The red-and-white mobile telephony tower stands right at the edge of the river that divides Old Kasol and New Kasol. You see poetry in this too. That’s the problem with these hills. Combined with a river cutting through them, they turn you into a compulsive romantic, and mostly a bad poet.
Kasol, if you are unaware, is a town concealed in Parvati Valley of Kullu district in Himachal. (For directions, use Google.) So small is the town that you may as well mistake it for a set of inns and restaurants meant for pilgrims headed for Manikaran Sahib, a Sikh shrine barely three kilometres ahead. There is religion in Kasol too, but of a different kind.
The drive from Chandigarh is a tad long, especially if you’re someone looking for wonder on the way.
It begins with two tiring hours through the industrialised part of the ‘land of gods’. This is when you curse the governments, using the usual rhetoric about environment and your seasonal concerns.
Then, you encounter the wooden houses and tiny villages on both sides for another two hours. This is when you start off with your undying love of nature and the desire for a simple life. Cameras are pulled out.
And, before you know it, you meet the Beas and its many tributaries merging on the way. The three hours with it are about caressing the curves of the river, stopping to savour the moment and to have tea, and thinking of how pointless life is.
From Bhunter, you ditch the Manali road and follow the Parvati for an hour, on a life-threatening road dotted by potholes and pilgrims of many kinds. Some photographs and many painfully beautiful sights later, you reach Kasol. The familiar and friendly Baba Manigiri is sitting at the same place, at a teashop where you left him some months ago. He must have moved, but it doesn’t seem so.
The peace of mind is jolted slightly as you walk around and find a cheap hotel by the river. Once you settle in, the disqu disquiet of a raging Parvati sounds like a hum. The imposing hills crush your arrogance, and humility comes into view. The air carries the sweet smell of wood and vegetation, way too generous for your lungs battle-hardened by the city’s unfriendly fumes. And, finally, after you have carried out the hazy rituals associated with the place, religion finds you.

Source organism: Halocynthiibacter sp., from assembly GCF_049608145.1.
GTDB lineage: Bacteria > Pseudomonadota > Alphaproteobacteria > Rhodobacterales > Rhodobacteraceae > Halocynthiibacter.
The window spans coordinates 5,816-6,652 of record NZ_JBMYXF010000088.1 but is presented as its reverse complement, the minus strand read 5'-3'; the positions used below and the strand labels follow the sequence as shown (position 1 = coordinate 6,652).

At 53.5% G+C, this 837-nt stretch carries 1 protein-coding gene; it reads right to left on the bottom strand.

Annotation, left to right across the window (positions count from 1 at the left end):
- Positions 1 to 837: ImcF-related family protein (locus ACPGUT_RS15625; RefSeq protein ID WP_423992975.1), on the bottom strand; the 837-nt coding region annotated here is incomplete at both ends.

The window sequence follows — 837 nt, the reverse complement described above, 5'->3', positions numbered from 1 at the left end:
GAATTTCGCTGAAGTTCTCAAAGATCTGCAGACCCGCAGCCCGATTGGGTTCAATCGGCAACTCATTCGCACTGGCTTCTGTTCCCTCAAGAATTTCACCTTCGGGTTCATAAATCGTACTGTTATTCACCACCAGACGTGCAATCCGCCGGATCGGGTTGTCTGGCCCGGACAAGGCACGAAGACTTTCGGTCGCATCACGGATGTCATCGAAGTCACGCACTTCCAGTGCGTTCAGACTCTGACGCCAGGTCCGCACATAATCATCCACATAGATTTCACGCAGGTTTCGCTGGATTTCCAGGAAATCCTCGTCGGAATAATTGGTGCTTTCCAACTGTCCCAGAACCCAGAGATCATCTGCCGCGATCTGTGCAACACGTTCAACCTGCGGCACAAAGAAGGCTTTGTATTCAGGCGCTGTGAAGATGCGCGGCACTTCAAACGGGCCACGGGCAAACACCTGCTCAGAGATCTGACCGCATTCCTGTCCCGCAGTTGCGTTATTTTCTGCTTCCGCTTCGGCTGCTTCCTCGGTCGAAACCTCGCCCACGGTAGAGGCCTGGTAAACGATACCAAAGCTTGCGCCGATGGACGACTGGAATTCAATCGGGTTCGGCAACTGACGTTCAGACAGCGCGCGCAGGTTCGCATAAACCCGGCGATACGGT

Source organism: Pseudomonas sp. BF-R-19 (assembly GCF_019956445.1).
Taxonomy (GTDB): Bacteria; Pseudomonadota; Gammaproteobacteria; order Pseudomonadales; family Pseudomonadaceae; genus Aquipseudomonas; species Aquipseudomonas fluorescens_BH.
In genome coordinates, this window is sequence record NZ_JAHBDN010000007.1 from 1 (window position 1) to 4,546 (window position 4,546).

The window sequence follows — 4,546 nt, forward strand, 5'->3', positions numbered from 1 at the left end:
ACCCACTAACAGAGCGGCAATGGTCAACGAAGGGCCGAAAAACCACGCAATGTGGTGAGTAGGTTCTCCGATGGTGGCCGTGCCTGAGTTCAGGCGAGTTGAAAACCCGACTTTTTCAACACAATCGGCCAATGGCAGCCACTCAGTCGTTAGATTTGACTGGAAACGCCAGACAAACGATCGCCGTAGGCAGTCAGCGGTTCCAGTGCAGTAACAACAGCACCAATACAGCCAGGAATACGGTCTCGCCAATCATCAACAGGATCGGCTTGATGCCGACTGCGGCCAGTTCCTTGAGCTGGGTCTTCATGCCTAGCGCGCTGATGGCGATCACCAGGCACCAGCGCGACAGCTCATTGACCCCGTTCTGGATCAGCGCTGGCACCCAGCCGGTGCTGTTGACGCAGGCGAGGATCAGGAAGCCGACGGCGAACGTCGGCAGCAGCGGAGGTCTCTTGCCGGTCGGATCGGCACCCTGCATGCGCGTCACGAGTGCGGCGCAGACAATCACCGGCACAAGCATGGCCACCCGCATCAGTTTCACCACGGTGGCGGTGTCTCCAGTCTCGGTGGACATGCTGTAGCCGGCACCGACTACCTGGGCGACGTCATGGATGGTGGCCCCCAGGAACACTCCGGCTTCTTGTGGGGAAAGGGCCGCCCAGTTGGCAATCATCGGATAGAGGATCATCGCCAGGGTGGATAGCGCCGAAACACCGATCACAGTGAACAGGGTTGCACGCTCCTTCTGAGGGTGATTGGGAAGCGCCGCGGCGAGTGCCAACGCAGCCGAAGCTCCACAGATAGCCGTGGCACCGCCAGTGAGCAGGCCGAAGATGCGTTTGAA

The way religion should.
Among the devotees, you will find mostly Israelis. From the looks of it and their peaceful disposition, these guys are not like their countrymen who see no wrong in killing Palestinians by the dozen. These Israelis seem harmless, and high. Who knows what they actually believe, though.
Here, they are too busy ‘scoring the right stuff ’. The term ‘joint family’ takes a whole new meaning when you see them sitting around a table, passing religion around in a chillam, taking two drags at a time. Atheism and its many versions go up in smoke.
You will want to eat, a lot. The food is mostly from the Middle East (or is it West Asia?), and bland at first. By the third bite, though, you discover something common to food and life: Peaceful coexistence of all ingredients is so much better than all the ingredients fighting a self-defeating se battle for supremacy.
As for shopping, it seems like cheap therapy that you no longer require. And sightseeing is too commercial a word to describe the time you spend here. This is not the urban centre Shimla, nor is it McLeodganj, where people are busy Facebooking the hell out of the experience.
The point of Kasol is in how your lips form a smile without you realising, how your breathing slows down to just the right pace, how you can jot down your thoughts undisturbed at a café filled with people, how your fingers move in sync for once, how your eyes light up every time you raise the lazy lids and observe the clouds, how your walk becomes languid and aimless, how your knees hurt but the heart no longer aches for some peace, and in how you write down a brief resignation, then chuckle at yourself and save it in Drafts as a lasting memory of the trip.